The Dell Precision M3800, which the company calls the world’s thinnest and lightest 15-inch mobile workstation, is now available in an updated model that includes a 4K Ultra HD touch display option, Thunderbolt 2 technology and an Ubuntu-based developer edition. The flagship Dell mobile workstation was developed as a direct competitor to Apple’s MacBook Pro.
The MacBook Pro has had the same display, 2,880 x 1,800 pixels, for almost three years. Meanwhile, the new M3800 can be configured with a 4K screen with a resolution of 3,840 x 2,160. The screen is made of Corning Gorilla Glass NBT, uses IGZO2 technology, and includes touchscreen capabilities.
This is the first time Dell has offered a developer edition of the Dell Precision M3800. The company said that was a result of feedback from the developer community.
With more than 8 million pixels, the 4K Ultra HD screen option is the highest-resolution panel available on a 15-inch mobile workstation, according to Dell. The company said it has 3.4 million more pixels than the Retina display on the Apple MacBook Pro 15-inch, allowing users to experience 59 percent higher resolution. The Precision M3800 display also features 10-finger multi-touch. The new M3800 is priced starting at $1,649 for a model with a 1080p HD display, which also includes touchscreen capability. The 4K version costs $2,179.
No Apple Killer
While some news outlets played up the "Apple killer" angle of the new Dell release, Jan Dawson, chief analyst at Utah-based Jackdaw Research, told us such descriptors are usually overblown.
"All Dell really innovates on here is hardware, which may well make it a more compelling Windows laptop," he said. "But (that) doesn't really address the features that would make someone choose a MacBook Air, or any other Mac -- the tight integration of software and hardware that sets Apple computers apart."
Greater Transfer Speeds
The addition of the Thunderbolt 2 port to the Dell Precision M3800 will let users take advantage of transfer speeds up to 20 Gbps. That will enable a video editor to view and edit raw 4K video while backing up the file being worked on in parallel. Thunderbolt 2 simultaneously supports high-resolution displays and high-performance data devices through a single port.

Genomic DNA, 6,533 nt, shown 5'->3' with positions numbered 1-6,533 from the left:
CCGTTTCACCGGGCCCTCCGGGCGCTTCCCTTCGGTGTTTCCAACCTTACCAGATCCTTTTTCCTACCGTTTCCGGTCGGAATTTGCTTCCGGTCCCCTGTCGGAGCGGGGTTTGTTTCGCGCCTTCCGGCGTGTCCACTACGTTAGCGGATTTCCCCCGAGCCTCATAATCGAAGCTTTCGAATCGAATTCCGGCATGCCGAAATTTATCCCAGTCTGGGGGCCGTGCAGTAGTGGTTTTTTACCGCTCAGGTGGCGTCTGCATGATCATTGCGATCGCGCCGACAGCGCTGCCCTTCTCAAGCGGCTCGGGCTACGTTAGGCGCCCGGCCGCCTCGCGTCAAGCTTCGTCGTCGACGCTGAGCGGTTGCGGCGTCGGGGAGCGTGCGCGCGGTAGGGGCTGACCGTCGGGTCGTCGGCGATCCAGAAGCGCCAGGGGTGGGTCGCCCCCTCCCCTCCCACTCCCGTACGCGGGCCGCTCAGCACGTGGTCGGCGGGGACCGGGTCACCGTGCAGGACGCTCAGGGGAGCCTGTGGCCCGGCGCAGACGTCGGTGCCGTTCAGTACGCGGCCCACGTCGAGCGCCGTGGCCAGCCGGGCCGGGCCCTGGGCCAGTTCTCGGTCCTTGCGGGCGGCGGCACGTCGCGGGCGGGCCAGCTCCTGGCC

With that same eye toward users who work in video, the new Precision also includes additional storage options and increased total available internal storage up to 2 TB, which is double the solid-state drive storage capacity offered by the Apple MacBook Pro. The new Dell model has a starting weight of 4.15 lbs. and measures about 0.71 inches thick. It also includes a fourth-generation Intel Core i7 quad-core processor, Nvidia Quadro K1100M graphics, and up to 16 GB of memory.
"I think PCs are improving significantly at the moment, but very few people are going to choose a computer solely based on specs or screen resolution," Dawson said. "This isn't likely to switch anyone from the Apple camp to the Dell camp."
Posted: 2015-03-18 @ 3:34pm PT
I'm a Linux fanboy, and have ordered the Dell Precision M3800 Developer Edition. I'll release a detailed YouTube review once I've used it for a week or so.
Consumers Benefit fr Comp:
Posted: 2015-02-03 @ 8:39pm PT
Dell? Carbon fiber? Aluminum? 4k? Up to 2 TBs of solid state drive? Have to say, Dell's kind of smacked Apple in the chops lately. Apple makes pretty products, though.
What a breath of fresh air for those needing the utility of a workstation and those of us who can utilize it for Adobe. The comparison between this thing and the MBP for Adobe Creative Cloud is incredible.
Dell, you surprised us. I wonder where this battle goes next.
Posted: 2015-01-30 @ 6:54am PT
Jan Dawson is probably an Apple zealot. She's right though. Apple has brainwashed the general public into believing that a brand name and product appearance has higher value than actual specifications and quality. Aplle doesn't have tight integration with anything except it's own ecosystem. Wintel systems have and always will embrace integration with anything and everything - just like the general purpose machines that computers are supposed to be - not toys.